Digital breaths: The benefits of bioengineering
An aging population and increase in people living with chronic disease calls for new approaches to reduce healthcare costs and improve patient outcomes. Recent advances in imaging, sensor, and communications technologies, combined with innovative bioengineering approaches, has the potential to revolutionise healthcare. However, does New Zealand have the capability to become a world leader in this industry?
Professor Merryn Tawhai explains how each stage of this multi-disciplinary process, from a science discovery through to the applied science and then clinical research, are each critical to developing both technology and devices that can reduce the burden of chronic disease. Merryn’s own research advances computer modelling of the human lung in search of better methods to diagnose and treat lung disease, particularly in the older generation.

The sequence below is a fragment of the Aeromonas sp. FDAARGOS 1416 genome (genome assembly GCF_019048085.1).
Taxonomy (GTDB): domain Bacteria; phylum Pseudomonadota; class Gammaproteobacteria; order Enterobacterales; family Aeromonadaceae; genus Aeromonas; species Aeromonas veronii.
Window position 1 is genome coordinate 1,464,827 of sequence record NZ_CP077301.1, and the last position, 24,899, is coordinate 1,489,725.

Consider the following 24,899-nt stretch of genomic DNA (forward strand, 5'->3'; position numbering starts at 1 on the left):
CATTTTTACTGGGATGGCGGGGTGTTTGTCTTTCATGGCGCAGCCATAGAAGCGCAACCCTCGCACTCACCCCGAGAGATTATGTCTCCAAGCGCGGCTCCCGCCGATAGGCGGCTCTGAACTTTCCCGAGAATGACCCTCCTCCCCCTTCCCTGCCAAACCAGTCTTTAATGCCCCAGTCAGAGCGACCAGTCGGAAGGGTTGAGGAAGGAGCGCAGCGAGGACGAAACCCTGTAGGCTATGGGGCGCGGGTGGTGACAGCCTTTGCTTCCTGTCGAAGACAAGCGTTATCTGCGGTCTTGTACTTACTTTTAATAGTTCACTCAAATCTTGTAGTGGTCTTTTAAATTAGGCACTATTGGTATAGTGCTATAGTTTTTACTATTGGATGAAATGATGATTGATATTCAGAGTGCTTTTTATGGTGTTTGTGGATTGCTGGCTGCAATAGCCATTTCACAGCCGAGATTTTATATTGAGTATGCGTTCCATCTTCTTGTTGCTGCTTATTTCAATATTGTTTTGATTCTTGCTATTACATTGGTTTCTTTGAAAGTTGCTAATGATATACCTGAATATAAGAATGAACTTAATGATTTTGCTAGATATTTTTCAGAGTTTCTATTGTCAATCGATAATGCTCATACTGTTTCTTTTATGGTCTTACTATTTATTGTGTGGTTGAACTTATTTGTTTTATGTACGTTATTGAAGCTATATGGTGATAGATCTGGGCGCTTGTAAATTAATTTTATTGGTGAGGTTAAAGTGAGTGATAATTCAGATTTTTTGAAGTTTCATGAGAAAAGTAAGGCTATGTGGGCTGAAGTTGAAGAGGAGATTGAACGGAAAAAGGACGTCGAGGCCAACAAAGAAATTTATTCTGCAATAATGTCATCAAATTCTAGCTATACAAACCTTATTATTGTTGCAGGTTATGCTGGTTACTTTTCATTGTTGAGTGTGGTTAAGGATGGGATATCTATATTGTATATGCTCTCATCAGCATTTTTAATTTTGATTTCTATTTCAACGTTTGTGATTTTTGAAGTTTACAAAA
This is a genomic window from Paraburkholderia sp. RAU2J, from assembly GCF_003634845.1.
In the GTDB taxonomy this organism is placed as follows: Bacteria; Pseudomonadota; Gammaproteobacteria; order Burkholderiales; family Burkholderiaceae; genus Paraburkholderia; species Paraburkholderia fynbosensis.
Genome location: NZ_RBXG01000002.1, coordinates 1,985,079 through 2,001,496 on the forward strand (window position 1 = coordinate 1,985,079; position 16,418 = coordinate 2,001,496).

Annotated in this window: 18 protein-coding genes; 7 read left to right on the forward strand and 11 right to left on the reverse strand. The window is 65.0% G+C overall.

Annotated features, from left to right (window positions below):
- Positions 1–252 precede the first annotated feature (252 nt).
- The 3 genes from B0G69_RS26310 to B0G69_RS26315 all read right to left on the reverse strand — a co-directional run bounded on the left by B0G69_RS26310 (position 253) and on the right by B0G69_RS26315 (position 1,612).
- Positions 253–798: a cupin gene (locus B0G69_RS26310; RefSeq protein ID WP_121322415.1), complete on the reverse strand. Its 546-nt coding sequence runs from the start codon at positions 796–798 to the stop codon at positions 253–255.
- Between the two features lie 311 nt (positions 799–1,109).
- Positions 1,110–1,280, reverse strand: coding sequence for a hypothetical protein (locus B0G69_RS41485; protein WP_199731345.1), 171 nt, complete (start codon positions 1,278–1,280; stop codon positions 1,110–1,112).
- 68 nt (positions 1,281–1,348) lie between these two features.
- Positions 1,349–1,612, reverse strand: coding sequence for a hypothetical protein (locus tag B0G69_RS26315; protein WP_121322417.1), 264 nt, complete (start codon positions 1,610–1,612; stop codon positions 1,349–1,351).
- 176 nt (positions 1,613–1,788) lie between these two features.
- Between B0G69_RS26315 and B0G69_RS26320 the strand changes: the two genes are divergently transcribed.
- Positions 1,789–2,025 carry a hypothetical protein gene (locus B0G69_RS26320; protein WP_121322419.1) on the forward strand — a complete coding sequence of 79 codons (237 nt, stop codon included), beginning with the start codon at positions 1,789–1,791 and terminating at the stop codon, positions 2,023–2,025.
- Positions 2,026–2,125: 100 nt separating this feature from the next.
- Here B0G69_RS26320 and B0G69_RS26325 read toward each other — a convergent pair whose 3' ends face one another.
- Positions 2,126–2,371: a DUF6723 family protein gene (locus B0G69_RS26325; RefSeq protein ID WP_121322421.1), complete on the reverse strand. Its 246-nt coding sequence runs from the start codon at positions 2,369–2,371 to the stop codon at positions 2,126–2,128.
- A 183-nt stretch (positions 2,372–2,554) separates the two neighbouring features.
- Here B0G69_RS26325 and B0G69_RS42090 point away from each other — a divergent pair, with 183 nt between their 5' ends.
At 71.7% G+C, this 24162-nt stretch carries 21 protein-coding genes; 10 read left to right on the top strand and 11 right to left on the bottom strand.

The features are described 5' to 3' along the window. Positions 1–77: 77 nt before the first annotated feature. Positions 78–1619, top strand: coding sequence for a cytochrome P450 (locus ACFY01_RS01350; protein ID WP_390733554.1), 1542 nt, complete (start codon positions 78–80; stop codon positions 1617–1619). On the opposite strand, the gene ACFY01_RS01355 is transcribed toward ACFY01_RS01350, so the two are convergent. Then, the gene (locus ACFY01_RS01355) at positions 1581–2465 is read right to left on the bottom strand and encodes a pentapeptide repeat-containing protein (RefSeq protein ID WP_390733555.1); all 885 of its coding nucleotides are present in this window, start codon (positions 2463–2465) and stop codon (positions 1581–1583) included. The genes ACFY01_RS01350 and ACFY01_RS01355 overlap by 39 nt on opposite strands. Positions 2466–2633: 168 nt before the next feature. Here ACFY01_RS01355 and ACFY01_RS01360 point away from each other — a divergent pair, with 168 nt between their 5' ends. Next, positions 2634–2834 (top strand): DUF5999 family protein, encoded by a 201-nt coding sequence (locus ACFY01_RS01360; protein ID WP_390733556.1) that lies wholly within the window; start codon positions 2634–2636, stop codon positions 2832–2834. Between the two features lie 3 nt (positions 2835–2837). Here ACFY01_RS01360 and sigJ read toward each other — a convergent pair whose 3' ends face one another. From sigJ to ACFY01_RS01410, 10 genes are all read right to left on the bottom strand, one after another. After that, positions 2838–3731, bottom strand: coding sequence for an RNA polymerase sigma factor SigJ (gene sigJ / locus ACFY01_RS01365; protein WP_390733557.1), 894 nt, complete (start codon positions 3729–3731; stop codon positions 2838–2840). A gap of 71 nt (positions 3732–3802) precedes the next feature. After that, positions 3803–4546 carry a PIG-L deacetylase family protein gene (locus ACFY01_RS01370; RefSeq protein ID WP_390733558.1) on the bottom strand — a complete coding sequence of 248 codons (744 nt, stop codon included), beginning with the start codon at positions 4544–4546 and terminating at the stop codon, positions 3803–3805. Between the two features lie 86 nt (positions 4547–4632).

About the speaker
From a keen interest in biology and mathematics in her youth, Professor Merryn Tawhai is now the Director of the Medical Technologies Centre of Research Excellence (MedTech CoRE) and Deputy Director of the Auckland Bioengineering Institute at The University of Auckland. At the 2016 New Zealand Research Honours, Merryn was awarded the MacDiarmid Medal by Royal Society Te Apārangi for her research to create anatomically detailed models of the respiratory system. The medal is awarded for outstanding scientific research that has the potential for human benefit, and the models created by Professor Tawhai provide new tools for diagnosis, prognosis and treatment of lung disease.
This event is proudly presented in partnership with the Auckland Bioengineering Institute of The University of Auckland and the Medical Technologies Centre of Research Excellence.
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Views that are expressed at this event may not reflect those of Royal Society Te Apārangi.